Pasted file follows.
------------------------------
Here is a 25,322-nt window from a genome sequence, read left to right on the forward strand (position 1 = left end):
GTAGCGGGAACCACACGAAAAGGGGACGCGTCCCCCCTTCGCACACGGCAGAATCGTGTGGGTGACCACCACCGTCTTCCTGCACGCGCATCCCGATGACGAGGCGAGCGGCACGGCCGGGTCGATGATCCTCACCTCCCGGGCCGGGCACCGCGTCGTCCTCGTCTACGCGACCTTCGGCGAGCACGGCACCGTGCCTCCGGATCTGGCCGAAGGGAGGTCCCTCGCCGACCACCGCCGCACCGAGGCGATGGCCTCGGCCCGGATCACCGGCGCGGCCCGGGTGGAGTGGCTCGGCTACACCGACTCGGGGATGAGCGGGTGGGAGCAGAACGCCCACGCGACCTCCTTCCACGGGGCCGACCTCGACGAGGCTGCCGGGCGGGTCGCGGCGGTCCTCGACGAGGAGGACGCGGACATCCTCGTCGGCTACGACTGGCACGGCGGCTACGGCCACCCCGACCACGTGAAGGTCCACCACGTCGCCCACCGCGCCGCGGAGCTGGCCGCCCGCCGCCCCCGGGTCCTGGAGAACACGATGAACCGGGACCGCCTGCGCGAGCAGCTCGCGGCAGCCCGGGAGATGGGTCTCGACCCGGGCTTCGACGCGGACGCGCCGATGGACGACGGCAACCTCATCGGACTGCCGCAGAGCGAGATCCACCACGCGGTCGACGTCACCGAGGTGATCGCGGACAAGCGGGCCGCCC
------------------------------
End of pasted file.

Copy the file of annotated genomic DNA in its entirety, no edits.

Here is a 25,322-nt window from a genome sequence, read left to right on the forward strand (position 1 = left end):
GTAGCGGGAACCACACGAAAAGGGGACGCGTCCCCCCTTCGCACACGGCAGAATCGTGTGGGTGACCACCACCGTCTTCCTGCACGCGCATCCCGATGACGAGGCGAGCGGCACGGCCGGGTCGATGATCCTCACCTCCCGGGCCGGGCACCGCGTCGTCCTCGTCTACGCGACCTTCGGCGAGCACGGCACCGTGCCTCCGGATCTGGCCGAAGGGAGGTCCCTCGCCGACCACCGCCGCACCGAGGCGATGGCCTCGGCCCGGATCACCGGCGCGGCCCGGGTGGAGTGGCTCGGCTACACCGACTCGGGGATGAGCGGGTGGGAGCAGAACGCCCACGCGACCTCCTTCCACGGGGCCGACCTCGACGAGGCTGCCGGGCGGGTCGCGGCGGTCCTCGACGAGGAGGACGCGGACATCCTCGTCGGCTACGACTGGCACGGCGGCTACGGCCACCCCGACCACGTGAAGGTCCACCACGTCGCCCACCGCGCCGCGGAGCTGGCCGCCCGCCGCCCCCGGGTCCTGGAGAACACGATGAACCGGGACCGCCTGCGCGAGCAGCTCGCGGCAGCCCGGGAGATGGGTCTCGACCCGGGCTTCGACGCGGACGCGCCGATGGACGACGGCAACCTCATCGGACTGCCGCAGAGCGAGATCCACCACGCGGTCGACGTCACCGAGGTGATCGCGGACAAGCGGGCCGCCC